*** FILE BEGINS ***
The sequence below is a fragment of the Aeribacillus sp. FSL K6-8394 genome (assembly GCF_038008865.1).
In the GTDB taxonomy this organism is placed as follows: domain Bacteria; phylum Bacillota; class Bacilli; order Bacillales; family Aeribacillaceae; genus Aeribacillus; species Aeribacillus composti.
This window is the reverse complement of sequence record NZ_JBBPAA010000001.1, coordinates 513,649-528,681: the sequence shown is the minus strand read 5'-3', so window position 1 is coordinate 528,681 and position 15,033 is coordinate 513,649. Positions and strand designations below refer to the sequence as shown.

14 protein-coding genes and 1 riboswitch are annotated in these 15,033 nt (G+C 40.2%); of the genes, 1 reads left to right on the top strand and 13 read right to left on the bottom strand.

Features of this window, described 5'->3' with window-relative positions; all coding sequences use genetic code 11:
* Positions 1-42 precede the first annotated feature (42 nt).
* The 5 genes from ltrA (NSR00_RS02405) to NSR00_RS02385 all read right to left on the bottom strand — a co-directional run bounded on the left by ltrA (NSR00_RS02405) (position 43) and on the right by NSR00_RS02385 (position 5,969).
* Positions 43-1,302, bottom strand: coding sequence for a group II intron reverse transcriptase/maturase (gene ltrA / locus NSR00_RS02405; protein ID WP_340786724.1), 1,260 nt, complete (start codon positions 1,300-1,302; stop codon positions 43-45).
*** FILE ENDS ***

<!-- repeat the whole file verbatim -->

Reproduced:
The sequence below is a fragment of the Aeribacillus sp. FSL K6-8394 genome (assembly GCF_038008865.1).
In the GTDB taxonomy this organism is placed as follows: domain Bacteria; phylum Bacillota; class Bacilli; order Bacillales; family Aeribacillaceae; genus Aeribacillus; species Aeribacillus composti.
This window is the reverse complement of sequence record NZ_JBBPAA010000001.1, coordinates 513,649-528,681: the sequence shown is the minus strand read 5'-3', so window position 1 is coordinate 528,681 and position 15,033 is coordinate 513,649. Positions and strand designations below refer to the sequence as shown.

14 protein-coding genes and 1 riboswitch are annotated in these 15,033 nt (G+C 40.2%); of the genes, 1 reads left to right on the top strand and 13 read right to left on the bottom strand.

Features of this window, described 5'->3' with window-relative positions; all coding sequences use genetic code 11:
* Positions 1-42 precede the first annotated feature (42 nt).
* The 5 genes from ltrA (NSR00_RS02405) to NSR00_RS02385 all read right to left on the bottom strand — a co-directional run bounded on the left by ltrA (NSR00_RS02405) (position 43) and on the right by NSR00_RS02385 (position 5,969).
* Positions 43-1,302, bottom strand: coding sequence for a group II intron reverse transcriptase/maturase (gene ltrA / locus NSR00_RS02405; protein ID WP_340786724.1), 1,260 nt, complete (start codon positions 1,300-1,302; stop codon positions 43-45).